Maintaining the ability for assets to receive a step-up in basis is a more important part of estate planning now, because of the larger federal estate tax exemption. However, note that beneficiaries who inherit assets from a bypass or credit shelter trust upon the surviving spouse’s death don’t benefit from a “second” step-up of basis. Instead, the basis of the heir’s inheritance would be the original basis on the first spouse’s death.

As a result, bypass trusts are much less useful than in the past and could have negative income tax impacts for the heirs. This is particularly true, if the assets appreciated significantly after the first spouse’s death or if there was a relatively long amount of time between spouses’ deaths. If your current trust establishes a bypass trust at your death, you might want to ask your estate attorney about restructuring how the bypass trust is funded for the larger federal estate tax exemption.

If you haven’t looked at your estate planning documents with an estate attorney recently, do it in 2019.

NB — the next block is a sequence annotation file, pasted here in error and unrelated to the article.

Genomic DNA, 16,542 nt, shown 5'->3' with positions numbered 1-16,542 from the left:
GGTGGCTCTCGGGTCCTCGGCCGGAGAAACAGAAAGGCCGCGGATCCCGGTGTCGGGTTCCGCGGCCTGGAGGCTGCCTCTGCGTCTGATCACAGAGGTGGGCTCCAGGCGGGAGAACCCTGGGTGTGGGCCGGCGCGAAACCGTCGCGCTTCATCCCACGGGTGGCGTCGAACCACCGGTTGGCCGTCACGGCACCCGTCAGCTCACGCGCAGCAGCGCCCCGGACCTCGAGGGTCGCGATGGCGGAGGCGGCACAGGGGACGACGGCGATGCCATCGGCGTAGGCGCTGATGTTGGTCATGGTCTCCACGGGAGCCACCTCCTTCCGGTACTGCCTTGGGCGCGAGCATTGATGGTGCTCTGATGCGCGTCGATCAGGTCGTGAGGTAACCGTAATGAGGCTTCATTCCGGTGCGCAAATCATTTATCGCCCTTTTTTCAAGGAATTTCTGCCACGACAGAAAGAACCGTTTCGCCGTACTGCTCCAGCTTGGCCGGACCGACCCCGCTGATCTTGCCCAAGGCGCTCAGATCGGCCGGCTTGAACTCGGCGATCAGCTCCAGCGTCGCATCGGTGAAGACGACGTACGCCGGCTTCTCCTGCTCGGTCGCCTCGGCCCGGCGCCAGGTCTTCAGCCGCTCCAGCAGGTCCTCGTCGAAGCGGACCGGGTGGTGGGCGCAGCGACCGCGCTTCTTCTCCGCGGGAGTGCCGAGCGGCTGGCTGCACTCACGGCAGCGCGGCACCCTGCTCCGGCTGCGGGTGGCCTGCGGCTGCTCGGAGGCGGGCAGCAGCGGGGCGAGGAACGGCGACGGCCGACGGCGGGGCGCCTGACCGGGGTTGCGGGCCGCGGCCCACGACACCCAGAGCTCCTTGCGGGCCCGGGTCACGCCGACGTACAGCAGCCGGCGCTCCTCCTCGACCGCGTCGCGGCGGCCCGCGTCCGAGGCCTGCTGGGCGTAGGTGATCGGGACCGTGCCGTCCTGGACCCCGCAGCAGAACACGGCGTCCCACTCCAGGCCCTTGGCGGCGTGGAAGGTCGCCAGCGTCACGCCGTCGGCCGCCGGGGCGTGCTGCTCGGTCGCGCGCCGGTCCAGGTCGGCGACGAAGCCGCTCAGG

Reference: The Kansas City Star (February 7, 2019) “Talk to estate attorney about impacts of Tax Cuts and Jobs Act”

Suggested Key Terms: Estate Planning Lawyer, Trusts, Trustee, Asset Protection, Unified Federal Estate & Gift Tax Exemption, Portability, Step-Up Of Basis

Moving to a Care Community? Check the Fine Print

Reading the fine print when purchasing a home in a retirement community or a care community is intimidating. The typeface is tiny, you’ve got boxes to pack and movers to schedule and, well, you know the rest. What most people do, is hope for the best and sign. However, that can lead to trouble, advises Delco Times in the article “Planning Ahead: Moving to a care community? Read the agreement.”

If you don’t want to read the fine print or can’t make head or tails of what you are reading, one option is to ask your estate planning attorney to do so. Without someone reading through and understanding the contract, you and your family may be in for some unpleasant surprises. Here are some things to consider.

What kind of a community are you moving into? If you are moving to a Continuing Care or Life Care Community, your documents will probably have provisions regarding health insurance, entry fees, deposits, a schedule of costs, if you need additional services, fees for moving to a higher level of care and provisions for refunds and estate planning.